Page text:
If you’re a dog lover than you are aware of the Phoenix ordinance which states retail pet stores must sell animals from local shelters, an effort by the city of Phoenix to ween down the population of abandoned pets and shelter animals.
Although some people are seeing this as a bright day for all the dogs in need of a loving home, others are in uproar over the fact that the inventory to choose from contains a large population of pit bulls.
Pit bulls have constantly received a bad reputation, and many people shy away from rescuing a pit bull out of fear they will turn on them.
There is a popularity of using pit bulls as fighting dogs, but the act of merciless killing is not in their nature. Pit bulls who have been used as fighting dogs have been trained to act aggressively in exchange for their life. As we all know, when people fight dogs for sport, one dog wins, and one dog looses. Think of it in this context; If you were placed in a ring and told you were fighting for your life, would you fight? I’m sure most answered ‘yes’ to this question.
Because pit bulls are not naturally aggressive animals, some dogs will never display a fighter’s behavior. These dogs end up being used at bait dogs, and owners will sic fighting dogs on them for fighting practice.
According to Canine Journal, pit bulls were first created in the 19th century in England by breeding the English Bulldog with Terriers. Technically, there is no such breed as a pit bull. The breed is called American Staffordshire Bull Terrier, and is one of the many breeds categorized in what’s called the bully breed category, which includes the Bullmastiff, Boxer, Pug, and Great Dane, to name a few. In the 1860s the breed made its way to the U.S., and were used as herding dogs and protectors of their family and livestock.
Because of their fierce loyalty and naturally affectionate demeanor, the pit bull soon earned the nickname “The Nanny Dog.” Parents would use the dog as a “nanny” because they would protect their owners, and were extremely docile, playful and responsive to their owner’s commands.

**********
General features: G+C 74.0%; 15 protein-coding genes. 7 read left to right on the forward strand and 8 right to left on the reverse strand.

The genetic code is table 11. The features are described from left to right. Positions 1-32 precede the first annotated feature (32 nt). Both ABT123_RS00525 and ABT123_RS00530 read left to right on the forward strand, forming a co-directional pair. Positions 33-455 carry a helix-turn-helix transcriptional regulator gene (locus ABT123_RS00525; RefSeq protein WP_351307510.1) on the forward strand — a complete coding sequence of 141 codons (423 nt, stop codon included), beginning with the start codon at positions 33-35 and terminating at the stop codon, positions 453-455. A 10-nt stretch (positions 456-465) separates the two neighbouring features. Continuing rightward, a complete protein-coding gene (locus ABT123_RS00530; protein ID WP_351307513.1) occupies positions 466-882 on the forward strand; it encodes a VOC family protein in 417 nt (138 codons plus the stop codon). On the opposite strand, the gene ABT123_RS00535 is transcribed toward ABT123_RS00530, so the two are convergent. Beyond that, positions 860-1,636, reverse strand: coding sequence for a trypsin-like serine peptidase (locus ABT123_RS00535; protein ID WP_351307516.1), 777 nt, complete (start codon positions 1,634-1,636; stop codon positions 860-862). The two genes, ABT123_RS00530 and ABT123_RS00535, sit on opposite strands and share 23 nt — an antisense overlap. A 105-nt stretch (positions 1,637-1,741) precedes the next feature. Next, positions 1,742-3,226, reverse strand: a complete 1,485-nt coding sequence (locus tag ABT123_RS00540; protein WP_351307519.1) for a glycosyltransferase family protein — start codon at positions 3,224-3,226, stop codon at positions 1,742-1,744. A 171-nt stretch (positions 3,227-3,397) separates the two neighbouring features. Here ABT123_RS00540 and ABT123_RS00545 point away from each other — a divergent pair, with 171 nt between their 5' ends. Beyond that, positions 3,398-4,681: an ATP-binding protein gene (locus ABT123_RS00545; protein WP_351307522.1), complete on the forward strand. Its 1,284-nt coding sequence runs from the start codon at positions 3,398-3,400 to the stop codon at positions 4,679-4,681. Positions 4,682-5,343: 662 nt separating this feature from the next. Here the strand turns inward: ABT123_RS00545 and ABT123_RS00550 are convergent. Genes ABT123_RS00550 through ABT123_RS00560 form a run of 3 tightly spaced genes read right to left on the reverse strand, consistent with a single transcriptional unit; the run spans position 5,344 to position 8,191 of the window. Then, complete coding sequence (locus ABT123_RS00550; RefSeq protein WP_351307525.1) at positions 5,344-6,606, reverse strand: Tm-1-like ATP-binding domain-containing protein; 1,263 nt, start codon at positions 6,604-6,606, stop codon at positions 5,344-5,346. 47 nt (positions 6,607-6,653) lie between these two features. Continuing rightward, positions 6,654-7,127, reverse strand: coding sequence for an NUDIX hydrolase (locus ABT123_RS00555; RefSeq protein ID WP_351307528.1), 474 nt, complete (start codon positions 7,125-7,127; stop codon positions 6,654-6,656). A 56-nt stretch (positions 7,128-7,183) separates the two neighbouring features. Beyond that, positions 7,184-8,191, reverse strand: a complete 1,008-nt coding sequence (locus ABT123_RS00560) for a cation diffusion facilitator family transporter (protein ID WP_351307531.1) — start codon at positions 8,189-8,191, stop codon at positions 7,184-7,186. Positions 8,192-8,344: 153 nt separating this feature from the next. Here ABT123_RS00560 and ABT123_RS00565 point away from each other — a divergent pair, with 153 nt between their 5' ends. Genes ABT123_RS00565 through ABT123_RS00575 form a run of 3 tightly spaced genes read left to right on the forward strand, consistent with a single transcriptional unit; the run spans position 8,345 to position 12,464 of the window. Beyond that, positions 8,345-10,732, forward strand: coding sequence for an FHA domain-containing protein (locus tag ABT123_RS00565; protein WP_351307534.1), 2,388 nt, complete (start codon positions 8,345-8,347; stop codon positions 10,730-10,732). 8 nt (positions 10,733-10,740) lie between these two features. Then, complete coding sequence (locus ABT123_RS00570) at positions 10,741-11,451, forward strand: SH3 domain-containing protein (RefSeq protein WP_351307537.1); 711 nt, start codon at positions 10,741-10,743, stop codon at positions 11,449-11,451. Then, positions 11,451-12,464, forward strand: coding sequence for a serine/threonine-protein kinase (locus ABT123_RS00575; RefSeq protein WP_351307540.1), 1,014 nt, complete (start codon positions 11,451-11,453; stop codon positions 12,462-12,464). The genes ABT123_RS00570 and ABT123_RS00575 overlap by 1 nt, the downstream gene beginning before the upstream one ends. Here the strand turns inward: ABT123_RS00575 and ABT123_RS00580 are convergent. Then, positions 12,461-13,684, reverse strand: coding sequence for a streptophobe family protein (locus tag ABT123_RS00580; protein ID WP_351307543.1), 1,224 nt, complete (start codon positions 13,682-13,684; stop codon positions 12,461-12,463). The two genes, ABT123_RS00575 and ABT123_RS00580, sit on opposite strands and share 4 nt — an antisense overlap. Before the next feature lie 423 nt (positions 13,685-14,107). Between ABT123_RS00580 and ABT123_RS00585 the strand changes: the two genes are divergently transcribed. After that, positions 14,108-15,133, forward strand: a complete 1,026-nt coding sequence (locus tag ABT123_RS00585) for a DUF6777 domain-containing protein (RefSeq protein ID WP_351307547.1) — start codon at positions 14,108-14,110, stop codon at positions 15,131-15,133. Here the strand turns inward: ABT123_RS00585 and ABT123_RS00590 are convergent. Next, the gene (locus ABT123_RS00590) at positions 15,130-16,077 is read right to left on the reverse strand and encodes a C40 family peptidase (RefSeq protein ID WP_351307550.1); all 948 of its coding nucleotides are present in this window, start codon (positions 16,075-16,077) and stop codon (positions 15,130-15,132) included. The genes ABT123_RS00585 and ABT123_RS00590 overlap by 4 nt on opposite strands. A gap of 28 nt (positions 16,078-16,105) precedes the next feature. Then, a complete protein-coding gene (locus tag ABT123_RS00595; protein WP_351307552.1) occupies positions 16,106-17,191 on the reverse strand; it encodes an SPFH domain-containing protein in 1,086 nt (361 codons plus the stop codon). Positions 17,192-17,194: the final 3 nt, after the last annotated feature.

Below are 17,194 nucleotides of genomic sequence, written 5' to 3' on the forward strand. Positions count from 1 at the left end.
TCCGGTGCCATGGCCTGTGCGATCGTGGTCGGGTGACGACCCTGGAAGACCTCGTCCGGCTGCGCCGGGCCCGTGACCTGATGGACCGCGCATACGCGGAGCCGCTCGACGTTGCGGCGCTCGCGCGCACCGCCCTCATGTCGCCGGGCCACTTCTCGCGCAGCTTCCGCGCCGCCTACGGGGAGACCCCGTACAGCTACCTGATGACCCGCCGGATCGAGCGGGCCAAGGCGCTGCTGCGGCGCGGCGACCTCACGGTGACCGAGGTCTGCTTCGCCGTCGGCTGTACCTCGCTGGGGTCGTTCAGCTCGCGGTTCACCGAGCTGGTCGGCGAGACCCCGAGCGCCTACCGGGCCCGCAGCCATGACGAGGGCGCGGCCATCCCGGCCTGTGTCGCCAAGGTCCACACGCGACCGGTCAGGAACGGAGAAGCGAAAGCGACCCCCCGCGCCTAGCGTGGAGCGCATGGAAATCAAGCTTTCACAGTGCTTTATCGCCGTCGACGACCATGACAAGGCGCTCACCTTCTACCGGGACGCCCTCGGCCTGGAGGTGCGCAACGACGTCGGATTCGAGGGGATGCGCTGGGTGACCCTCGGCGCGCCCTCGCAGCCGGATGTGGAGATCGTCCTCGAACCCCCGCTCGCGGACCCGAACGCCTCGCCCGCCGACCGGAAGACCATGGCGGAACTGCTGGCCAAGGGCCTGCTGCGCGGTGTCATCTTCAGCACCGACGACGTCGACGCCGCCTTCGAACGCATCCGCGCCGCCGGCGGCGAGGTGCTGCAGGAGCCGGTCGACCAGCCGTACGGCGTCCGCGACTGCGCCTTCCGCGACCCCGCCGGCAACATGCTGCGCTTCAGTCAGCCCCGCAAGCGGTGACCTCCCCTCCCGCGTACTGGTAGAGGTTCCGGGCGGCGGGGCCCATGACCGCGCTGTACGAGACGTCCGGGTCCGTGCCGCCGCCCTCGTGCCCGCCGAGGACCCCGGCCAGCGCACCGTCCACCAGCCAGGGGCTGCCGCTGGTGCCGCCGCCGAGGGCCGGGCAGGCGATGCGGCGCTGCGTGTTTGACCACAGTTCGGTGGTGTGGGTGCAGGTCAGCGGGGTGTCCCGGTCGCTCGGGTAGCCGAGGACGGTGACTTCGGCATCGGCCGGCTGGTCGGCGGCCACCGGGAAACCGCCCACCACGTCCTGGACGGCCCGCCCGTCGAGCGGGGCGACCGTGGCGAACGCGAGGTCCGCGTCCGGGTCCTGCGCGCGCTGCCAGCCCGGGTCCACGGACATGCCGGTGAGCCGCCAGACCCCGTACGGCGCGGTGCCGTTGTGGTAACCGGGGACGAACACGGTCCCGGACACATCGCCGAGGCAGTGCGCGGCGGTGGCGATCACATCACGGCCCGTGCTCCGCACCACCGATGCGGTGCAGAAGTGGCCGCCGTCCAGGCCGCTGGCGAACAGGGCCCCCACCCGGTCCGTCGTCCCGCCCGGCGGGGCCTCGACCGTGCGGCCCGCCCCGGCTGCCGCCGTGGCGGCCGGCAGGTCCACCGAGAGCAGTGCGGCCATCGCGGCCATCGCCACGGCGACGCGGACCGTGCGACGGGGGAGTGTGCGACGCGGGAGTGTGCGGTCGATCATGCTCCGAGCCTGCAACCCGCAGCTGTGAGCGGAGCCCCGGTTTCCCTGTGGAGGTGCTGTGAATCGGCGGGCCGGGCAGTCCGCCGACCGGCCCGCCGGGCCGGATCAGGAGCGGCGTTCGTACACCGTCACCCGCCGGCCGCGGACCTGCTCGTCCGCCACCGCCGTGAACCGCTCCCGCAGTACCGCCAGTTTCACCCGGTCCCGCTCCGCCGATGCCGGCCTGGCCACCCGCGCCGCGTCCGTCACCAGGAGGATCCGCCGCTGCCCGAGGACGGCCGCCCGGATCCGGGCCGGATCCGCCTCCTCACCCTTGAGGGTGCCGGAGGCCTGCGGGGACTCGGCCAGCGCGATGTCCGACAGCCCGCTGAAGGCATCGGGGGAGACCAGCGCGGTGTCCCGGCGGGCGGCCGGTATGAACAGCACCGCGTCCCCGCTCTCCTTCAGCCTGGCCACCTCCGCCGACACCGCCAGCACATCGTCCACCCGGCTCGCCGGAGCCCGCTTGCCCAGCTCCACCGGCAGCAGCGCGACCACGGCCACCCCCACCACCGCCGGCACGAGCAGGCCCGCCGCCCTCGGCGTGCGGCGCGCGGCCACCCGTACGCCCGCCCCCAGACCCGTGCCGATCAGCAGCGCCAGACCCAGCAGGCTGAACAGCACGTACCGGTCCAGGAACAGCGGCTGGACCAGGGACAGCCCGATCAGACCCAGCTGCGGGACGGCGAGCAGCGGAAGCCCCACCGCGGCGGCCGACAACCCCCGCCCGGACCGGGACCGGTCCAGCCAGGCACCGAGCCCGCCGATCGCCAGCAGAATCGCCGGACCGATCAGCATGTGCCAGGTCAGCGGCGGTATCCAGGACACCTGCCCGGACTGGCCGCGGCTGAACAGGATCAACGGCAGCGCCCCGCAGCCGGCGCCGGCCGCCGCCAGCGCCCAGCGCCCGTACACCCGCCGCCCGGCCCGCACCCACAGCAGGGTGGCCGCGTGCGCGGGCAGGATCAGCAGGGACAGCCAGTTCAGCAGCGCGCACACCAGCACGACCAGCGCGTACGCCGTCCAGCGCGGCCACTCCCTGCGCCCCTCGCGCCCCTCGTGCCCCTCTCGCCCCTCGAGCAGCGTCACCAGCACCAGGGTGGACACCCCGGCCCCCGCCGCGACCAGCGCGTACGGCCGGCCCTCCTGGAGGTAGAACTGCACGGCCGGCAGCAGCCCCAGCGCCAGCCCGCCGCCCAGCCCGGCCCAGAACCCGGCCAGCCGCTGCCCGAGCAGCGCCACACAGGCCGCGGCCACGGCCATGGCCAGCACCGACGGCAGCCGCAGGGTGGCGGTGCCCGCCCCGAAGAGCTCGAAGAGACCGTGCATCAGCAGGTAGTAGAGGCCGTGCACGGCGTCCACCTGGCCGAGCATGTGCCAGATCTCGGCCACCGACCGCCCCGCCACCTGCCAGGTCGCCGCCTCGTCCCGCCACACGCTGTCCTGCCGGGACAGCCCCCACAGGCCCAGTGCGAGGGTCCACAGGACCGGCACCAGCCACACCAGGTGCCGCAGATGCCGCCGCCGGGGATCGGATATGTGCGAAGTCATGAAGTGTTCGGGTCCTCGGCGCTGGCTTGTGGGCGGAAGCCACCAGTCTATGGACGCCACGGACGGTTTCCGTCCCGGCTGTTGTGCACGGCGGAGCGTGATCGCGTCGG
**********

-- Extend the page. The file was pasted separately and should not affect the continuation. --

So how did the pit bull receive their unlucky nickname and poor reputation? Michigan State’s Animal Legal and Historical Center cites during the 1800s in England the sport of hunting with dogs was popular. Hunters would “pit” dogs against other animals, including bears and bulls. Because the American Staffordshire Terrier was used, the bully breed ultimately earned the nickname pit bull, and have been associated with aggressive behavior ever since. The sport was eventually outlawed and deemed inhumane and cruel.
Canine Journal recently published a great infographic about pit bulls. In their research they found that 22 percent of shelters will euthanize a pit bull regardless of their disposition and adoptability.
There are 42 breeds under the bully breed category, and many people often mistake one bully breed for the other due to their common physical characteristics. As a result, many dogs are named pit bulls when they are not, and are automatically deemed as dangerous. Because of this frequent mistake, many people will see a bully breed and call it a pit, especially in cases where a dog bite has occurred.
Overall, the bully breeds make great companions, including the pit bull. One of the most important pieces of information to remember is any dog can attack if it feels threatened and provoked, or if it feels it needs to protect it’s owner or pack. If an irresponsible owner teaches their dog to be aggressive, blame should be placed on the owner and not the dog.
“Asking the question whether pit bulls are good dogs is the same as asking whether disadvantaged children are good children,” wrote the Canine Journal, and it’s a great perspective to have.
Blame the deed, not the breed.